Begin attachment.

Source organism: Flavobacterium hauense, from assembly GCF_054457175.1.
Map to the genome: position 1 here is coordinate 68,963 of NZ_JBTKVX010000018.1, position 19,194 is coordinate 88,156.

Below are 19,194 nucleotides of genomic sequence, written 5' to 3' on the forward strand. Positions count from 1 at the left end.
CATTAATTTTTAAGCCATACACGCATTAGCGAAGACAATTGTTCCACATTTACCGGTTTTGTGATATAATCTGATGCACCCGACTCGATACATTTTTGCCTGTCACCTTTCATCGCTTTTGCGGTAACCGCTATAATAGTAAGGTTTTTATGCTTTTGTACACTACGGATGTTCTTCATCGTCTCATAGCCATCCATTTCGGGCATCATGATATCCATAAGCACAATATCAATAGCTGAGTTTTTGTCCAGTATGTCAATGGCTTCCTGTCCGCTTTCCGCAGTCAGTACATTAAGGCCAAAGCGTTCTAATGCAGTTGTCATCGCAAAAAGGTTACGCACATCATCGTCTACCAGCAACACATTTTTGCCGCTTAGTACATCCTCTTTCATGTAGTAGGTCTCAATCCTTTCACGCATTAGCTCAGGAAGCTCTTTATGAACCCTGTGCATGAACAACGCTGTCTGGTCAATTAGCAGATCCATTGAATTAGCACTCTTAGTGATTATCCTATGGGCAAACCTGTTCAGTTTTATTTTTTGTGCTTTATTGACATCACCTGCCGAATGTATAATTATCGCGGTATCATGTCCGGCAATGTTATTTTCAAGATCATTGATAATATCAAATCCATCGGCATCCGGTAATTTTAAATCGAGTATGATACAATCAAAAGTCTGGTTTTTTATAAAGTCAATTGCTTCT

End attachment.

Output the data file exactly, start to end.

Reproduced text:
Source organism: Flavobacterium hauense, from assembly GCF_054457175.1.
Map to the genome: position 1 here is coordinate 68,963 of NZ_JBTKVX010000018.1, position 19,194 is coordinate 88,156.

Below are 19,194 nucleotides of genomic sequence, written 5' to 3' on the forward strand. Positions count from 1 at the left end.
CATTAATTTTTAAGCCATACACGCATTAGCGAAGACAATTGTTCCACATTTACCGGTTTTGTGATATAATCTGATGCACCCGACTCGATACATTTTTGCCTGTCACCTTTCATCGCTTTTGCGGTAACCGCTATAATAGTAAGGTTTTTATGCTTTTGTACACTACGGATGTTCTTCATCGTCTCATAGCCATCCATTTCGGGCATCATGATATCCATAAGCACAATATCAATAGCTGAGTTTTTGTCCAGTATGTCAATGGCTTCCTGTCCGCTTTCCGCAGTCAGTACATTAAGGCCAAAGCGTTCTAATGCAGTTGTCATCGCAAAAAGGTTACGCACATCATCGTCTACCAGCAACACATTTTTGCCGCTTAGTACATCCTCTTTCATGTAGTAGGTCTCAATCCTTTCACGCATTAGCTCAGGAAGCTCTTTATGAACCCTGTGCATGAACAACGCTGTCTGGTCAATTAGCAGATCCATTGAATTAGCACTCTTAGTGATTATCCTATGGGCAAACCTGTTCAGTTTTATTTTTTGTGCTTTATTGACATCACCTGCCGAATGTATAATTATCGCGGTATCATGTCCGGCAATGTTATTTTCAAGATCATTGATAATATCAAATCCATCGGCATCCGGTAATTTTAAATCGAGTATGATACAATCAAAAGTCTGGTTTTTTATAAAGTCAATTGCTTCT